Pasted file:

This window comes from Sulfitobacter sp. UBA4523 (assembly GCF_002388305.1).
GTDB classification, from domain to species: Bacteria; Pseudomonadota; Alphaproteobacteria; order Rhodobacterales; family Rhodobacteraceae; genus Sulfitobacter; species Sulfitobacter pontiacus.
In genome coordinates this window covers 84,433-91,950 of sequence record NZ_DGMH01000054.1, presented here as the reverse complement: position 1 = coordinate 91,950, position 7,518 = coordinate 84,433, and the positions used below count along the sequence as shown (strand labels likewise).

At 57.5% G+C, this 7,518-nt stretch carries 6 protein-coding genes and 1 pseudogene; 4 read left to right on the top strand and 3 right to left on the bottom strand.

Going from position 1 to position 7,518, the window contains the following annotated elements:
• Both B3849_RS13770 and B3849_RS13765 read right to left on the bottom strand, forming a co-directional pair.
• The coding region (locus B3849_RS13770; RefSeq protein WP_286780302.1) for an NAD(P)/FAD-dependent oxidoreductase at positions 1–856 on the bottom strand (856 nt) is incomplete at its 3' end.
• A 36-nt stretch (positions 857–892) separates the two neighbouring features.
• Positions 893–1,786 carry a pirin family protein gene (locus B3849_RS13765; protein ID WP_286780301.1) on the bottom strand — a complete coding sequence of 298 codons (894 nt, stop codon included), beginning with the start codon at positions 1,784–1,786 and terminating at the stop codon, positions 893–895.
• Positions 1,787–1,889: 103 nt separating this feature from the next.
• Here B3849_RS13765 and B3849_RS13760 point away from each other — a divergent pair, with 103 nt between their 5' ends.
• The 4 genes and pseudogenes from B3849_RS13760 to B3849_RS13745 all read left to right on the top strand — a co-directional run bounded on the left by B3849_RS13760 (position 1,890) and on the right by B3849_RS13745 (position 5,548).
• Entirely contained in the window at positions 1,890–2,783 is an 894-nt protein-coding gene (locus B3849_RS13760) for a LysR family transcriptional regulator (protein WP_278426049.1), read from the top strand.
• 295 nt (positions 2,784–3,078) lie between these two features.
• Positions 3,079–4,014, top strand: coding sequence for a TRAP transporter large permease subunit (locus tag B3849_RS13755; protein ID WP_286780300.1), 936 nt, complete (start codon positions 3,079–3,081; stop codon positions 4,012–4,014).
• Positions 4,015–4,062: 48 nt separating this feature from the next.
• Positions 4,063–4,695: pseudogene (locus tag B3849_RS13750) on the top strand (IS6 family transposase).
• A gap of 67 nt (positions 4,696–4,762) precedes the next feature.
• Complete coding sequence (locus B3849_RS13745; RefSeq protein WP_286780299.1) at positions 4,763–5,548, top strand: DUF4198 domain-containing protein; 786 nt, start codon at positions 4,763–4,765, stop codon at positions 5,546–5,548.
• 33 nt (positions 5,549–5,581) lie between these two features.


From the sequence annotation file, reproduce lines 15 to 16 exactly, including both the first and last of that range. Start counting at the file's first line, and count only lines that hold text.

• Positions 3,079–4,014, top strand: coding sequence for a TRAP transporter large permease subunit (locus tag B3849_RS13755; protein ID WP_286780300.1), 936 nt, complete (start codon positions 3,079–3,081; stop codon positions 4,012–4,014).
• Positions 4,015–4,062: 48 nt separating this feature from the next.